“Some of our greatest regrets in life are not the things we have done, but the things we cannot undo.” – Author Unknown
Author: Eden Winters
Publisher: Rocky Ridge Books
Pages/Word Count: 60 Pages
Rating: 4.5 Stars
Blurb: A perfect life. A perfect home. A perfect husband. Gone in an instant.
Ian’s world turned upside down the day Travis walked out without so much as a word, or even a backward glance, leaving a lonely Ian to wonder why. Their son implores him, “Please go see Dad.”
Two years of hurt leaves Ian ready to confront the man who’d broken his heart, but what if everything he’d believed about their failed romance turned out to be wrong? What if the biggest problem in Ian’s marriage was…Ian?
Review: Every new beginning comes from some other beginning’s end, at least, that’s how the song goes and is the way Eden Winters chose to start this heart-wrenching little story of a romance, a friendship, a partnership, a family—all the things two people can be to each other over the course of two decades—and shows it all stripped away to nothing but failure and bitter memories.
In sixty short pages, the author manages to make something so complex seem so simple, showing how difficult it can be to make a marriage work and how easy it can be to wake up one day and discover it’s fallen apart while one is busy taking it for granted and making assumptions—just because certain chapters have closed on parts of a life, that doesn’t mean those yet to come will simply write themselves, not without first taking the time to say what needs said and do what needs done–and this is a message that’s delivered poignantly.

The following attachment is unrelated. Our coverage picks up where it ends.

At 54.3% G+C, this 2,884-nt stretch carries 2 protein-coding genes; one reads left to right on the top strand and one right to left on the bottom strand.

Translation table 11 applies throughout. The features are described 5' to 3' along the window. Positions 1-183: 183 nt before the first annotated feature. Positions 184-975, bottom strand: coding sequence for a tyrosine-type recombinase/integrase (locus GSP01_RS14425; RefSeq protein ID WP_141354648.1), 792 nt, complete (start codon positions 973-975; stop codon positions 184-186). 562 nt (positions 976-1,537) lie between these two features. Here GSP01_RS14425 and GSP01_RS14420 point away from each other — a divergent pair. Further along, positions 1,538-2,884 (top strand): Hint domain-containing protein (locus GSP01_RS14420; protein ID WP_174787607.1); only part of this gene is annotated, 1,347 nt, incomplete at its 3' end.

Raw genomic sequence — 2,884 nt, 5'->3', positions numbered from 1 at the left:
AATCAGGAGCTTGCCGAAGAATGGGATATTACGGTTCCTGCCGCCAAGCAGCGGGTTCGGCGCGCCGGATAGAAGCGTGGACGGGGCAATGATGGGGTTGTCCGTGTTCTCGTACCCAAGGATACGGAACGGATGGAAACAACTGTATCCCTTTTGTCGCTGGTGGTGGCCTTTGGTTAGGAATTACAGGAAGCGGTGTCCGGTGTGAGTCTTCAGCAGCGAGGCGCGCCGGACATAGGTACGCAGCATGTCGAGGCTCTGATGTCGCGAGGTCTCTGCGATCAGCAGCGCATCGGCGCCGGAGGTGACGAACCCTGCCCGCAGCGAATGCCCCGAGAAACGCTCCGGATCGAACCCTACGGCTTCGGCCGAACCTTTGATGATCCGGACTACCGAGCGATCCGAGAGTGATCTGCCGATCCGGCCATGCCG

This story is a refreshing change of pace in M/M romance, and did exactly what it was meant to do: make the reader feel the despair of a failed relationship and wonder at how something so perfect could’ve gone so wrong. Almost Mine is the tale of two mature men who’ve raised a child to adulthood, who’ve entered middle age, and who now see a very different future from the one they’d once imagined with more youthful eyes. It’s a story of loss and regret, but is also a story of second chances and reclaiming a love that had never truly died but had been allowed to wither into something small and painful that only needed to be seen and heard to be touched again.
Ian and Travis are not larger than life characters. They are tangible proofs of the life we sometimes live ourselves, or see around us every day, and as far as the oxymoron realistic fiction goes, Almost Mine is a perfect example of our very human failures and triumphs. Eden Winters does again what she’s done so well before—put truth to words and emotions into play, and has once again snatched a happy ending from the jaws of heartbreak.